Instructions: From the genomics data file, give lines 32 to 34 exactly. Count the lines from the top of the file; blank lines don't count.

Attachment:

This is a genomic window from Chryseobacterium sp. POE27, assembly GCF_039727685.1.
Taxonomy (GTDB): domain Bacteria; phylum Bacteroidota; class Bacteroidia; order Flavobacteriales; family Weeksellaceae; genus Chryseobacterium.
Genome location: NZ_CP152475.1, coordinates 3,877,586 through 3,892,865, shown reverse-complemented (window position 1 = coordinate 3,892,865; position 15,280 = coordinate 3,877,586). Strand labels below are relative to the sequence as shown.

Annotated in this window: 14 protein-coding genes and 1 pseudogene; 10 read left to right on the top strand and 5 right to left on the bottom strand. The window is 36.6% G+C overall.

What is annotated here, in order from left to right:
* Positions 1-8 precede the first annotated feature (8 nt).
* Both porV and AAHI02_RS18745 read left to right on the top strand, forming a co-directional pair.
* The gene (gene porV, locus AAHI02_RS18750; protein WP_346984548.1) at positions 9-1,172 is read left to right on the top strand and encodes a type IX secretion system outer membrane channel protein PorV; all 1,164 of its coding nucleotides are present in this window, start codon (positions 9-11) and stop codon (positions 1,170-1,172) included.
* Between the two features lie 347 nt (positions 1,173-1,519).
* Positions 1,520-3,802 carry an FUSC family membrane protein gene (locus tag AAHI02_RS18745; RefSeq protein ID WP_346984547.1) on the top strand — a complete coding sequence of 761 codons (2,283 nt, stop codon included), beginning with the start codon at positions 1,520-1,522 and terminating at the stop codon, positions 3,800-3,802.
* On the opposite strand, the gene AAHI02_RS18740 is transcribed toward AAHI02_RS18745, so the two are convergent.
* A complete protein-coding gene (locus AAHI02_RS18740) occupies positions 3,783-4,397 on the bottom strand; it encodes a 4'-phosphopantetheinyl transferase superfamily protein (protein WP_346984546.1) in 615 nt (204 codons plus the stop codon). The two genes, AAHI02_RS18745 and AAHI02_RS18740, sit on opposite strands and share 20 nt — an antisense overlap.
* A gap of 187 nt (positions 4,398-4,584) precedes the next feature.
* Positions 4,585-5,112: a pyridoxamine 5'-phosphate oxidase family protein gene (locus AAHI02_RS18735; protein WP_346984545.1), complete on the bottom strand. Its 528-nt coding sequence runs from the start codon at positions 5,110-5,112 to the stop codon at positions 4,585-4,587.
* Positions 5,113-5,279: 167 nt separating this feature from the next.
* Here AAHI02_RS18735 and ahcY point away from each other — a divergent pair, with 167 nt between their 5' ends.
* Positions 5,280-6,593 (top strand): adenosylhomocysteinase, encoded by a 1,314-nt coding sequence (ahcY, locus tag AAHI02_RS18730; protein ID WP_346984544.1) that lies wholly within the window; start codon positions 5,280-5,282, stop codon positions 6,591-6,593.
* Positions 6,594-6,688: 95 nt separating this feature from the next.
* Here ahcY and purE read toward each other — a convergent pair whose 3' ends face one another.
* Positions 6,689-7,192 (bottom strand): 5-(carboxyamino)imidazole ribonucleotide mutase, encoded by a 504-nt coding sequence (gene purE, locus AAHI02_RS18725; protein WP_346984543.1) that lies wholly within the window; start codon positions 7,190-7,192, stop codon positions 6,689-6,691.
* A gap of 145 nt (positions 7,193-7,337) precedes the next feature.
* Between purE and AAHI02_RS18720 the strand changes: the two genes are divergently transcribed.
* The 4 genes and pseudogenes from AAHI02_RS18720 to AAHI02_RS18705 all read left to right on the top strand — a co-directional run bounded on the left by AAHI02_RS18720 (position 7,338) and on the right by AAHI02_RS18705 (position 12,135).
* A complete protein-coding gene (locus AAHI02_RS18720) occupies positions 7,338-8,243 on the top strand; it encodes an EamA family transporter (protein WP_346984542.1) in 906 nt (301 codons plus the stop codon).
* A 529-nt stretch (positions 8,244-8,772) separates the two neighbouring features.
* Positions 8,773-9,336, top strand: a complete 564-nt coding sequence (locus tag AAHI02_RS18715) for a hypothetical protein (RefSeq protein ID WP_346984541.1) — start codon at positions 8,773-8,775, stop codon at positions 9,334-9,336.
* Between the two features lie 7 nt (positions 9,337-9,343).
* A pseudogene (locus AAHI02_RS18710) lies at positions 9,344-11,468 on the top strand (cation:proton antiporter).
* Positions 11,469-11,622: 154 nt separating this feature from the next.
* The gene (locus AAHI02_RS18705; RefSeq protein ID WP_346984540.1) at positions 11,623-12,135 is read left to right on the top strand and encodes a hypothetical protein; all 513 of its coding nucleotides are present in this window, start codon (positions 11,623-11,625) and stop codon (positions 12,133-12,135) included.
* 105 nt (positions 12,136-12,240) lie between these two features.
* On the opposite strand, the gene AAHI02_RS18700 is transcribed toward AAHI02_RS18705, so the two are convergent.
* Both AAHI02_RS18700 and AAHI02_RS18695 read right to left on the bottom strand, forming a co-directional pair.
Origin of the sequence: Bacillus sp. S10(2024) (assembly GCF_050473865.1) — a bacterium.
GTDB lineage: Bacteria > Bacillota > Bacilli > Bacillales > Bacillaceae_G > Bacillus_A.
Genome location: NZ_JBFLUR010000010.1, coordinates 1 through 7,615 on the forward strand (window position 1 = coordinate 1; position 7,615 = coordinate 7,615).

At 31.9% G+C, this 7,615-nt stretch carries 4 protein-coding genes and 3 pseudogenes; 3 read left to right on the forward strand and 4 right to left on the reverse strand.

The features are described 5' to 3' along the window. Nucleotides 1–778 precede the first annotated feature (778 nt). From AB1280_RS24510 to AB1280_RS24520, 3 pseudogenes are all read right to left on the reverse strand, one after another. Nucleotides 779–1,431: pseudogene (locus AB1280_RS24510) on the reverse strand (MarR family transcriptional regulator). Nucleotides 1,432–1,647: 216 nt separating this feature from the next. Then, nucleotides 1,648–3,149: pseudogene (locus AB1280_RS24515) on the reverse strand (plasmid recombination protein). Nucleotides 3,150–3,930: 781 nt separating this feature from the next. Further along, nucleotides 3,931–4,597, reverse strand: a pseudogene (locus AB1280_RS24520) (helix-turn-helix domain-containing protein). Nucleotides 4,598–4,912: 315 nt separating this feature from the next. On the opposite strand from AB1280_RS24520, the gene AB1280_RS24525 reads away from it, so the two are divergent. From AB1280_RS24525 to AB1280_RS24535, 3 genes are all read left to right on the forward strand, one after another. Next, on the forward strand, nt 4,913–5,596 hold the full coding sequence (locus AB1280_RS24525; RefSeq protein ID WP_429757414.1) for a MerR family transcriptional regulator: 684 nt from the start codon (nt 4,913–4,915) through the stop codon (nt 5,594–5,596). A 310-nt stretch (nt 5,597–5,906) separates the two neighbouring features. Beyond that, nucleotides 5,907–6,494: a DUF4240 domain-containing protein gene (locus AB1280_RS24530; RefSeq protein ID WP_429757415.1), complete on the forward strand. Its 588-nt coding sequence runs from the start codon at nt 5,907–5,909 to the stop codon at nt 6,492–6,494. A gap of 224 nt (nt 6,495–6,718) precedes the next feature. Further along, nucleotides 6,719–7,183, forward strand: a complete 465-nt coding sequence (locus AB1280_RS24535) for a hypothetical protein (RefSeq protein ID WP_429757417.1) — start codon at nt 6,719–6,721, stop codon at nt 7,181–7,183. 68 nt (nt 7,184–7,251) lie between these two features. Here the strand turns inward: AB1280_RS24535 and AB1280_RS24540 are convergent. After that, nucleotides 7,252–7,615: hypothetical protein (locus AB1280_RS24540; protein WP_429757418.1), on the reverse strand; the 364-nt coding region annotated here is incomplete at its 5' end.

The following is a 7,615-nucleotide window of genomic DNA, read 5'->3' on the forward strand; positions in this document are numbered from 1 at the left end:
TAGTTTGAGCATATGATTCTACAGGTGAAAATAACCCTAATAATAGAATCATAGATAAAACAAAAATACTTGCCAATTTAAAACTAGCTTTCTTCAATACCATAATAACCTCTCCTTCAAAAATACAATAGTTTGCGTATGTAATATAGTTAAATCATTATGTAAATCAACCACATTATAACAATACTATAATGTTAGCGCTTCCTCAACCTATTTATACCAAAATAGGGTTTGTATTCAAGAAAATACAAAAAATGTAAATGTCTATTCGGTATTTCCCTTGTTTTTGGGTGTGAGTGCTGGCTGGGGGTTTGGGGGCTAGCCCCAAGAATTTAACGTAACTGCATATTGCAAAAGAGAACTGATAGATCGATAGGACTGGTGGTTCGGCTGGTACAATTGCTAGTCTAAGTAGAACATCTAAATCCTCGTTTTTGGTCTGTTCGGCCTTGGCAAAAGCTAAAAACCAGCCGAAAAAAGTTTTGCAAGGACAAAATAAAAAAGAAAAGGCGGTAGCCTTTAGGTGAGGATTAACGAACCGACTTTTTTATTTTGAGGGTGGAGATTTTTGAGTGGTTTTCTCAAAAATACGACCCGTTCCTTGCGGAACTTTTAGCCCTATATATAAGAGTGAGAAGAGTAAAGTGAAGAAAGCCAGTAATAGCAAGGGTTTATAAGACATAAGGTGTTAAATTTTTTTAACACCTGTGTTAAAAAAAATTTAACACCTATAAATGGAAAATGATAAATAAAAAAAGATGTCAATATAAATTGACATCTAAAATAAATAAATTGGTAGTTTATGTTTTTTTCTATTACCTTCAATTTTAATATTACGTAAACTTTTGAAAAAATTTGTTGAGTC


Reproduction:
* On the opposite strand, the gene AAHI02_RS18700 is transcribed toward AAHI02_RS18705, so the two are convergent.
* Both AAHI02_RS18700 and AAHI02_RS18695 read right to left on the bottom strand, forming a co-directional pair.
Origin of the sequence: Bacillus sp. S10(2024) (assembly GCF_050473865.1) — a bacterium.